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Tumblr: ‘We Are a US Site so Do Not Care about Korean Law’
Under Heavy Fire
Tumblr: ‘We Are a US Site so Do Not Care about Korean Law’
  • By Choi Mun-hee
  • December 7, 2017, 01:45
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The opening page of Tumblr with an image implying an adult animation as a background image.
The opening page of Tumblr with an image implying an adult animation as a background image.


Controversy is brewing over US-based social media Tumblr's neglecting harmful posts. Tumblr is not subject to any Korean legal regulations simply because Tumblr is a foreign site and Tumblr headquarters in the United States does not regulate and manage problematic contents.

As of December 6, 54,000 netizens signed up for a petition to punish overseas sites such as Tumblr for the unauthorized distribution of harmful contents such as pornography in the "National Petition" corner on the website of Cheong Wa Dae (Korea’s White House). This petition posted on November 30 is now drawing the largest number of supporting comments. If more than 200,000 Koreans recommend this message in a month, officials of the government and Cheong Wa Dae should directly tackle the matter.

Tumblr created by 21-year-old American David Karp in 2007 is a social media and blogging service. You can easily upload your favorite photos or short stories and share them with people via Tumblr. There are now 345 million Tumblr subscribers worldwide and more than 154 billion posts have been uploaded to Tumblr over the last 10 years.

Karp, the founder and CEO of Tumblr, sold off Tumblr to Yahoo in 2013 for about US$ 1.1 billion. Now that Yahoo was sold off to Verizon, Tumblr is now a subsidiary of Verizon. At the end of last month, Karp also stepped down after working for 10 years at Tumblr.

Karp’s resignation from Tumblr was affected by growing controversy that Tumblr did nothing about various harmful posts and breeds crimes in the US. In the United States in December of last year, an underage sex video spread via Tumblr so a Manhattan court in New York ordered Tumblr to disclose personal information of 281 users that circulated the video." However, Tumblr, a platform operator, eluded legal penalties, fueling ethical criticisms.

In Korea, an increase in the number of Tumblr subscribers exponentially raises harmful posts suggesting prostitution and sex crimes and showing adult contents harmful to minors. The problem is that there is no safeguard against harmful posts along with porous subscription procedures.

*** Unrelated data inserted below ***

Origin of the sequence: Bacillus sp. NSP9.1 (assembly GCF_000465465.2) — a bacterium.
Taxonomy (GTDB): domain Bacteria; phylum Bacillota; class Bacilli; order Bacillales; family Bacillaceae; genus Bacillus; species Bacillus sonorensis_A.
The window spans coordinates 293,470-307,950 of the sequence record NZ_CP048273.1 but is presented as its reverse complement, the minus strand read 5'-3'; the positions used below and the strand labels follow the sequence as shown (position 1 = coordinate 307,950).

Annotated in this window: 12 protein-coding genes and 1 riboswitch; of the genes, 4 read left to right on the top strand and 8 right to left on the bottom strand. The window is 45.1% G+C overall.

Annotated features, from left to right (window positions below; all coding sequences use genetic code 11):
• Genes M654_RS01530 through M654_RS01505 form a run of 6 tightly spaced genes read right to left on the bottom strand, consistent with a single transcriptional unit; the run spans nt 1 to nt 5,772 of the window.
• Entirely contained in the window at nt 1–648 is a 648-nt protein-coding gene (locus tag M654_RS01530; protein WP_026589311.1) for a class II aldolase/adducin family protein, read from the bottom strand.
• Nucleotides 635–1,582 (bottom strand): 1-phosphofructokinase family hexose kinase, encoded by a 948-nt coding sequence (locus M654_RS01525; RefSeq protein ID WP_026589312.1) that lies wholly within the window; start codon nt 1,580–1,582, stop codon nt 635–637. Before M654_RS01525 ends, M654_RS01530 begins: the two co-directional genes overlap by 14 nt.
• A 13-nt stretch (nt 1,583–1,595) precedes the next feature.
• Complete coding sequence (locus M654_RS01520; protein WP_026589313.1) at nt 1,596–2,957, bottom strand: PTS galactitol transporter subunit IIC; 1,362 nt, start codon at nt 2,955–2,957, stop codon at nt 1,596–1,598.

Tumblr provides its privacy policies and terms of use that internet business operators are legally required to only in English. "Tumblr is a US company so abides by US law and jurisdiction," Tumblr says, "Its terms of service are provided in English only."

Tumblr has a menu to report damages or privacy violations by posts on Tumblr. But the menu is of no use. When a user touches the menu of "Report a Damage" in the Tumblr App, types of damages are shown in English such as "Malicious or hate speech" and "Self-harm" among others only in English.

Also in the message box of the damage report page of Tumblr, Tumblr requests users to write in English, saying, “We cannot process questions or complaints in Korean. So please write your message in English only.” This means that in fact, if and when Korean users suffer damages from Tumblr, Tumblr has no will to save or help users.

In October, during a parliamentary inspection of the administration in Korea, some lawmakers raised issues about punishments against foreign internet sites such as Tumblr as a hot-button issue. Prior to the parliamentary inspection, the Korea Communications Standards Commission requested Tumblr Headquarters in the US for cooperation in deliberating on illegal content via e-mail. However, Tumblr spurned the Korean government's request, saying "Tumblr is a US company that does not exist in Korea."

Another problem is a system that allows companies to regulate these online posts on their own. Since 2002, the Korea Communications Standards Commission has been running the Self-Monitoring Cooperation System in which Korean and foreign Internet business operators including major portals participate directly.

Naver, Kakao and the Korean corporations of Google, Twitter and Facebook among others which joined the system have to remove and deal with clearly unlawful information such as smuts, human organ trafficking, and suicides before the commission takes actions. The commission asked Tumblr to join the Self-Monitoring Cooperation System but Tumblr turned it down. As the commission has no legal authority to make Tumblr join the system, those at the commission are sitting on their hands.

"We will get Tumblr to participate in the self-monitoring cooperative system," said Lee Hyo-sung, chairman of the Korea Communications Standards Commission in his presentation about policy visions on December 6. "I think it is necessary to revise relevant acts in order to enhance the implementation power of regulations."